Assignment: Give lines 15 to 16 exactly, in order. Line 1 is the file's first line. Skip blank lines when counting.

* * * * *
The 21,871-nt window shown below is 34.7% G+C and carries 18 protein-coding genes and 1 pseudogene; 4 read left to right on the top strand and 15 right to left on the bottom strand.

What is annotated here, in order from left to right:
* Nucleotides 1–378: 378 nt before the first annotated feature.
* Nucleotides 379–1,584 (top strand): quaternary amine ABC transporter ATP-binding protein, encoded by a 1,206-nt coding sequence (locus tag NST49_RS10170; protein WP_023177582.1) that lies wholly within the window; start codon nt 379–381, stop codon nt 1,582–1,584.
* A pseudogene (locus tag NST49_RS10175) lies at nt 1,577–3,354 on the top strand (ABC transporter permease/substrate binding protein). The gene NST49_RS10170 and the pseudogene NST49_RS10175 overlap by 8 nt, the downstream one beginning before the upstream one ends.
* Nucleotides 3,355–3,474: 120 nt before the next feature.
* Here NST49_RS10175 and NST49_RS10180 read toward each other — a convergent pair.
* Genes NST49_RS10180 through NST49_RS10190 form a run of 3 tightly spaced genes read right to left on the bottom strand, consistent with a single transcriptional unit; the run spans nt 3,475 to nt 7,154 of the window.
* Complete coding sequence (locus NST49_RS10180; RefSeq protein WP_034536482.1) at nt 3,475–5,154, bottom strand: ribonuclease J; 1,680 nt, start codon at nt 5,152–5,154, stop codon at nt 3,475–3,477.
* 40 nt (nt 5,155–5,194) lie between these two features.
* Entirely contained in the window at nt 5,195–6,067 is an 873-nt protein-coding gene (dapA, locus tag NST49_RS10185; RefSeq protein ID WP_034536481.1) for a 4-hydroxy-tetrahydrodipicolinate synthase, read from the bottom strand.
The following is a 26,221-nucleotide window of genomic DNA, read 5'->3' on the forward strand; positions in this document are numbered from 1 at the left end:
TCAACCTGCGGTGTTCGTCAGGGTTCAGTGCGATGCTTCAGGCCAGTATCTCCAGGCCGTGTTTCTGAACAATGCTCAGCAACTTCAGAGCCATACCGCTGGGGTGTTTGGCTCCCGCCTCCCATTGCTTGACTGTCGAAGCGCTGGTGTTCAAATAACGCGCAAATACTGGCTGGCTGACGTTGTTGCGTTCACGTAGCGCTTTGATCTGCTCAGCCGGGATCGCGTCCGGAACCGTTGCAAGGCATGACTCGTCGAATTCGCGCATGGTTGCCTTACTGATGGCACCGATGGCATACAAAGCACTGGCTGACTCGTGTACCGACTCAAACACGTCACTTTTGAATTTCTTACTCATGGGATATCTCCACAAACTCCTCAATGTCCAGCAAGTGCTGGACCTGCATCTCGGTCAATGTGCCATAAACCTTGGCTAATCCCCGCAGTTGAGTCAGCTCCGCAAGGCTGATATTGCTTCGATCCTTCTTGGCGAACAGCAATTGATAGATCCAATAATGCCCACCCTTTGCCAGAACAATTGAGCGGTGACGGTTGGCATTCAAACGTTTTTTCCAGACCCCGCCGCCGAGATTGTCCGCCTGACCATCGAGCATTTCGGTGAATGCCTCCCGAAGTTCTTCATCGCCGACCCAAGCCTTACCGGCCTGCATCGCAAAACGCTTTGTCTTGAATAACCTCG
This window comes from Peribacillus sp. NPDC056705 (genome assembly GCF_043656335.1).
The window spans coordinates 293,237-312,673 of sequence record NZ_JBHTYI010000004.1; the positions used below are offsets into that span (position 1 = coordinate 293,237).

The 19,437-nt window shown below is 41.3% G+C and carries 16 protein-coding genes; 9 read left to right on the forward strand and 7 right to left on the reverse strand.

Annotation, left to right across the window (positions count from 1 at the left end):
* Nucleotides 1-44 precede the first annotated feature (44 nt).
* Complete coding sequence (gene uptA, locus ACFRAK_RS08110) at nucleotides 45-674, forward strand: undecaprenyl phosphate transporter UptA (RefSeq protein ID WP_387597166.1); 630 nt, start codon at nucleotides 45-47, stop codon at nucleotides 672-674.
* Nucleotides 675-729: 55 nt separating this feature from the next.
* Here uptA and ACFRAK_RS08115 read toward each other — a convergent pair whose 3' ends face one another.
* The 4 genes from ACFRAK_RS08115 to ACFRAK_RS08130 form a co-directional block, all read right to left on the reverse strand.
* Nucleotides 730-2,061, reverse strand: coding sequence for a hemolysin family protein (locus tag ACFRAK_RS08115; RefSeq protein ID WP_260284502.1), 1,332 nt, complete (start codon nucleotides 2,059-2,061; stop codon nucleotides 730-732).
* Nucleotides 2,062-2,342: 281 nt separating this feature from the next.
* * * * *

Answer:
The window spans coordinates 293,237-312,673 of sequence record NZ_JBHTYI010000004.1; the positions used below are offsets into that span (position 1 = coordinate 293,237).

The 19,437-nt window shown below is 41.3% G+C and carries 16 protein-coding genes; 9 read left to right on the forward strand and 7 right to left on the reverse strand.